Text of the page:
I began to heal. I sorted out the pain with a lot of stretching and trips to a chiropractor, I began journaling, spent more time talking more openly about darker stuff with my close friends, spent more time with friends in general, left that job, began working on a new business that I love, scaled back my other volunteer work to focus on police reform, and chose to go head-first into the marriage counseling and not shy away from being honest. When I felt despairing or angry, I took action; I wrote a lot of letters to elected officials. We took a big Christmas trip abroad. I saw my brother at long last. And I made sure adults didn't have the power to drum their fear into my kids, too. I made damn sure. 

I built us all back up; it was some epic Tetris.

Of course, there is no endpoint to this work once fear sets into your body. As with before the pandemic, I live with so much rage and dread about things happening now and things that are screaming at us that they're about to up-end what little comfort we currently have if we don't get our collective selves together. I loathe monomania. I love this world. I love the beautiful things we can do. I love my new business. I love the person I'm becoming in this marriage and my friends. I love the sunshine and the rain. I love the idea of this country, if not the likely future. I love chest openers.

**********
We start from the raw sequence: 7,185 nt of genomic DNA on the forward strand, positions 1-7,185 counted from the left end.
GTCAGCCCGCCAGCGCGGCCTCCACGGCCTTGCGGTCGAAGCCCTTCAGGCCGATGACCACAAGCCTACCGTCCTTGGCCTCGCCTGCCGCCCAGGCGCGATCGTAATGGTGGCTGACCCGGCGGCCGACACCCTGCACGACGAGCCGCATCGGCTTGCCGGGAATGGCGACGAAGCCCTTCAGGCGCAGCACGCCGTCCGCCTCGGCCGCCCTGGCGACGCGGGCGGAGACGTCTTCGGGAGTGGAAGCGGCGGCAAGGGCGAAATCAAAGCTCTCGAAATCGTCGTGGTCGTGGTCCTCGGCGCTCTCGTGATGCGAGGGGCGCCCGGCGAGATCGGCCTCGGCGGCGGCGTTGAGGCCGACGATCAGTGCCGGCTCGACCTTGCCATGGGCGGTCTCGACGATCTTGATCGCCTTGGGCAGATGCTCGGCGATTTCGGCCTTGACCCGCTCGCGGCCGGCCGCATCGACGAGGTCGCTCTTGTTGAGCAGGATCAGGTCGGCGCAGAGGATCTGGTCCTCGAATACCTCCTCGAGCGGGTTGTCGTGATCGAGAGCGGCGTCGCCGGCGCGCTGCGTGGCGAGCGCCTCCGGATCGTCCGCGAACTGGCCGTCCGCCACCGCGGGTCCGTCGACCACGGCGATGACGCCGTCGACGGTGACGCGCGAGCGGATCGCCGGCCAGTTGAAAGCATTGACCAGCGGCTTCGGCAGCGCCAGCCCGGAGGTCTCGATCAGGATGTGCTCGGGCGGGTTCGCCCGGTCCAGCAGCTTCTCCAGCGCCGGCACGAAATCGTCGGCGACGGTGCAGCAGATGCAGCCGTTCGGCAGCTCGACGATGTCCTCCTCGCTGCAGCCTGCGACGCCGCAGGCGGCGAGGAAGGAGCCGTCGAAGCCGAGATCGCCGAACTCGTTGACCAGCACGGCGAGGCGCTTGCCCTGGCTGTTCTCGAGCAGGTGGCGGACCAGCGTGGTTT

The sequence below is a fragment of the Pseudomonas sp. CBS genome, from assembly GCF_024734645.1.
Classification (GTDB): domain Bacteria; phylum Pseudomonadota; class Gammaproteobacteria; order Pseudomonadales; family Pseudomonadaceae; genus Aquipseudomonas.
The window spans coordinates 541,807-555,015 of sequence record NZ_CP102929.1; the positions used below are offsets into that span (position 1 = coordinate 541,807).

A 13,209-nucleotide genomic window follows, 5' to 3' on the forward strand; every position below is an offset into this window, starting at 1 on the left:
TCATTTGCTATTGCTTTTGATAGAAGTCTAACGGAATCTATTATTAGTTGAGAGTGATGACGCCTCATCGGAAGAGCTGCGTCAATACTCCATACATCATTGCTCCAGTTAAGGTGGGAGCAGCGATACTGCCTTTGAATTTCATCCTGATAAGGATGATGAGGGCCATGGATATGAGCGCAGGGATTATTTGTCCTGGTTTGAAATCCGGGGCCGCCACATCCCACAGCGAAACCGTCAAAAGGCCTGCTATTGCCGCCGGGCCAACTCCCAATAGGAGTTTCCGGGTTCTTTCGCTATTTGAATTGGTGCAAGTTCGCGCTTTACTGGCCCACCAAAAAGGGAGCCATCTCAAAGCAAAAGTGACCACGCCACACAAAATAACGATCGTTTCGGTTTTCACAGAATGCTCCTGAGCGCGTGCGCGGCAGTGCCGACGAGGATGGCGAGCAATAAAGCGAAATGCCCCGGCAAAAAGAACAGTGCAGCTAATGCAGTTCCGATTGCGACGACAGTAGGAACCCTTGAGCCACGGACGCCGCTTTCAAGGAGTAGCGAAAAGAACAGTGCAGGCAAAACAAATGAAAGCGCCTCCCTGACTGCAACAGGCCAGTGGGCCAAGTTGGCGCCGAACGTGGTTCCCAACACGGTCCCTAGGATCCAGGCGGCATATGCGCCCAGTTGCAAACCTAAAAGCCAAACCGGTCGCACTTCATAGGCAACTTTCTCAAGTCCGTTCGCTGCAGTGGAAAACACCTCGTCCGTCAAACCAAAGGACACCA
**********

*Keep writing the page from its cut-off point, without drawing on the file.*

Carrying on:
And I love truth. Though the burden of this pandemic and pandemic response has not been shared equally, like everything in America, we have all been through a time. There is fear burrowed deep in our bodies now--on top of all kinds of other generational and personal trauma--and it has consequences. Our kids are trying to tell us this hard truth, but we haven't been listening; maybe because it's easier to go with the flow rather than push back on what's harming them or we want to deny that the fear exists in our bodies, too. My body is pretty blunt. I mess with it and it gives me pain. But I've come to see that's just one layer. Before the pandemic, I was a serious, semi-professional singer. I stopped singing in March 2020, though, and have only been able to sing a handful of times since. It's too hopeful an activity, to heave your breath up and down, to let go of enough emotion and worry to let the sound flow free. That's where my fear lives now.